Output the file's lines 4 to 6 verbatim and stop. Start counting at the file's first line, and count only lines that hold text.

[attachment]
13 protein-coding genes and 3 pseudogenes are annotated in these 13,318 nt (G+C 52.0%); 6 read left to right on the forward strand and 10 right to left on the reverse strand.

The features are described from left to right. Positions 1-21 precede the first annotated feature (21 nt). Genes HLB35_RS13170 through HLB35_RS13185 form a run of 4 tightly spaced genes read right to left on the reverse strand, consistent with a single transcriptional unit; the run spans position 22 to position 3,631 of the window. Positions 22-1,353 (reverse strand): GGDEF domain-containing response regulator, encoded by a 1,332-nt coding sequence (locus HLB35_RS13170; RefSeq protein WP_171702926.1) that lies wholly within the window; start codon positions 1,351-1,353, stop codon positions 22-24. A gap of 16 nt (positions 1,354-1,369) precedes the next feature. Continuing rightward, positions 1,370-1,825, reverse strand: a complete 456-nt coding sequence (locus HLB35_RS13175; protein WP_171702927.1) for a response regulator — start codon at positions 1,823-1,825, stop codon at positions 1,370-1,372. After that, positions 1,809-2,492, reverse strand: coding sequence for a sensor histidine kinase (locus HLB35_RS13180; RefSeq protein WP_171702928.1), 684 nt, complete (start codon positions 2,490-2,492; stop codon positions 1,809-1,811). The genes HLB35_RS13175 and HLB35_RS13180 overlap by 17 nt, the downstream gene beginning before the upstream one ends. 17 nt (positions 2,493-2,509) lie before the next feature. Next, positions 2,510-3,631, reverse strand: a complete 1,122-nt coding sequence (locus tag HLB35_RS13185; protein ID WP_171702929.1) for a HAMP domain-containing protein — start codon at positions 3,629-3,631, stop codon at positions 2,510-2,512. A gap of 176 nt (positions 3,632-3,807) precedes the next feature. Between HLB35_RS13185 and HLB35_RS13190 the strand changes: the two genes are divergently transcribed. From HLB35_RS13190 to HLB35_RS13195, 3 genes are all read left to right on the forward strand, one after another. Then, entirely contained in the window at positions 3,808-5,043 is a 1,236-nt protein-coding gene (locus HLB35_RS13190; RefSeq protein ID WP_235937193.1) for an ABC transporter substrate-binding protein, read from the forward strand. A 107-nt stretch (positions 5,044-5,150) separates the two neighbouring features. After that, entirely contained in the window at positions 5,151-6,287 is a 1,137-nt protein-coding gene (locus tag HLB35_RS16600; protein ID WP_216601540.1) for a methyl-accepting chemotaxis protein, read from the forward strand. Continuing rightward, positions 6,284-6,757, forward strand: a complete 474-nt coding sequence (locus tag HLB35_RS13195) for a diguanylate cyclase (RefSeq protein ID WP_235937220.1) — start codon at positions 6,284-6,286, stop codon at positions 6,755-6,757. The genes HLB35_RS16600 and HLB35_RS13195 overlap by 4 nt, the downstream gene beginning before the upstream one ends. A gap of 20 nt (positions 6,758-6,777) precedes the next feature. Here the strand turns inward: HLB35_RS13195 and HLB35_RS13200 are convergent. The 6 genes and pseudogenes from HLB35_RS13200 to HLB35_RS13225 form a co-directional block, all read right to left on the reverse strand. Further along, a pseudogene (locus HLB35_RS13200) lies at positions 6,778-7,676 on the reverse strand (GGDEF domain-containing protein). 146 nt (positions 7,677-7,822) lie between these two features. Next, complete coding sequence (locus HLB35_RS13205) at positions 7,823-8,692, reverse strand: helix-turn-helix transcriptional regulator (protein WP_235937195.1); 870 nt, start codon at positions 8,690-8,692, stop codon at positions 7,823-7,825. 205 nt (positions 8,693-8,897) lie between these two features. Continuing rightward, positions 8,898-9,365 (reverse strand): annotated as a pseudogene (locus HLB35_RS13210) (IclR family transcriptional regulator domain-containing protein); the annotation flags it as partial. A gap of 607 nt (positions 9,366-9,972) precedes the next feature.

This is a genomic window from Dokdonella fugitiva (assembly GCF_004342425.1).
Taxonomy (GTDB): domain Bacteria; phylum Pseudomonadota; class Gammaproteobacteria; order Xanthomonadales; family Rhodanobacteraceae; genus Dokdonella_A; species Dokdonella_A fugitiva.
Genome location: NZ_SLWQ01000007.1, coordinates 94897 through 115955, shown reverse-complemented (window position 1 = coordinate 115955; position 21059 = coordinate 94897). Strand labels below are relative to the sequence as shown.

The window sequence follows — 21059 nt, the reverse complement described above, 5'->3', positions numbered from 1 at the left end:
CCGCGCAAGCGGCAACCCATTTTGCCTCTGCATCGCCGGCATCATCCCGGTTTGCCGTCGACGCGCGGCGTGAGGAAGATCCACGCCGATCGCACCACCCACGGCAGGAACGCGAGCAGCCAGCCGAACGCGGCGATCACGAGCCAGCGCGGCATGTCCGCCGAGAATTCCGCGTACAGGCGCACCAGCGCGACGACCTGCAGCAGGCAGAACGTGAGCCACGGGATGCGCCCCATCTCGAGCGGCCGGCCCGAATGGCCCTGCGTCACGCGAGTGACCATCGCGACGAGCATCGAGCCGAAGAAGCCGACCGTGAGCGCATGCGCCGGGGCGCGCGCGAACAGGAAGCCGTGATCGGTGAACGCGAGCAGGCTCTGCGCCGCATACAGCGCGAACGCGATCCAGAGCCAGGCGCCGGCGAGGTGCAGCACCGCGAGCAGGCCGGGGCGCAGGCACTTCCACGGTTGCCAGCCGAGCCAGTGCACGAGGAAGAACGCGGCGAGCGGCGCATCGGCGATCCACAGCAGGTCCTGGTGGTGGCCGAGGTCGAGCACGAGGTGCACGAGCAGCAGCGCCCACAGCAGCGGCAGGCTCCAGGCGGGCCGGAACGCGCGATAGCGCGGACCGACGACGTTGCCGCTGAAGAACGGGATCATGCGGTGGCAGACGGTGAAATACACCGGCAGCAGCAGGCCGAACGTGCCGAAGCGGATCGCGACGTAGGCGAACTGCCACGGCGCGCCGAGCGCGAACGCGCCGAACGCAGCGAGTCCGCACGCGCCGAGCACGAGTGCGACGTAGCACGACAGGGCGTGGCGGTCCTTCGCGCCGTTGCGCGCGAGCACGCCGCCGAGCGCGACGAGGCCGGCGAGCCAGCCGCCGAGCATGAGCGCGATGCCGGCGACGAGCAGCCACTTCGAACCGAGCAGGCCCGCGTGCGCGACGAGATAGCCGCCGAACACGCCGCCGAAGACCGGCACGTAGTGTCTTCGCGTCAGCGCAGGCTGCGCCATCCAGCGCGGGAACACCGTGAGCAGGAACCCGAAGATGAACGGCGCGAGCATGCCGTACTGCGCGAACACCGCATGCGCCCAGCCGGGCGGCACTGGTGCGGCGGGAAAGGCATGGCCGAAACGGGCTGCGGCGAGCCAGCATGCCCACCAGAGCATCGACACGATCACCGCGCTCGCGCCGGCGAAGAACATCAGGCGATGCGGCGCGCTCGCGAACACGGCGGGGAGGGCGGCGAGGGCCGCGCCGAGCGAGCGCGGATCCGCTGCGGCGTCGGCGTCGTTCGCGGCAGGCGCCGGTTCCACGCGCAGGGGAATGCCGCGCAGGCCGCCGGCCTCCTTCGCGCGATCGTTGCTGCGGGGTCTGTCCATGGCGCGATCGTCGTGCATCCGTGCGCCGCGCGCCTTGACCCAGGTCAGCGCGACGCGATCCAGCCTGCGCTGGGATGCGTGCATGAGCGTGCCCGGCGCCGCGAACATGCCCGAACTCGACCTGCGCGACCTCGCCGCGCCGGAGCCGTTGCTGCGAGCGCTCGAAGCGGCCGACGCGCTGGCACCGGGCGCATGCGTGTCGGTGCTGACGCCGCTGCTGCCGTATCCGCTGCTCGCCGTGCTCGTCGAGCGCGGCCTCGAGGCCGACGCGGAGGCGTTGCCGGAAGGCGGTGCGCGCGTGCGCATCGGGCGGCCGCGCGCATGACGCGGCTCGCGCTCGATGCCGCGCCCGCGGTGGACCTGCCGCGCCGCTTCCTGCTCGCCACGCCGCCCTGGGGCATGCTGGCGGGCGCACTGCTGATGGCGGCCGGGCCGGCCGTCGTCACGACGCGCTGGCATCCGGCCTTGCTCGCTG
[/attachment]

Taxonomy (GTDB): domain Bacteria; phylum Pseudomonadota; class Gammaproteobacteria; order Xanthomonadales; family Rhodanobacteraceae; genus Dokdonella_A; species Dokdonella_A fugitiva.
Genome location: NZ_SLWQ01000007.1, coordinates 94897 through 115955, shown reverse-complemented (window position 1 = coordinate 115955; position 21059 = coordinate 94897). Strand labels below are relative to the sequence as shown.

The window sequence follows — 21059 nt, the reverse complement described above, 5'->3', positions numbered from 1 at the left end: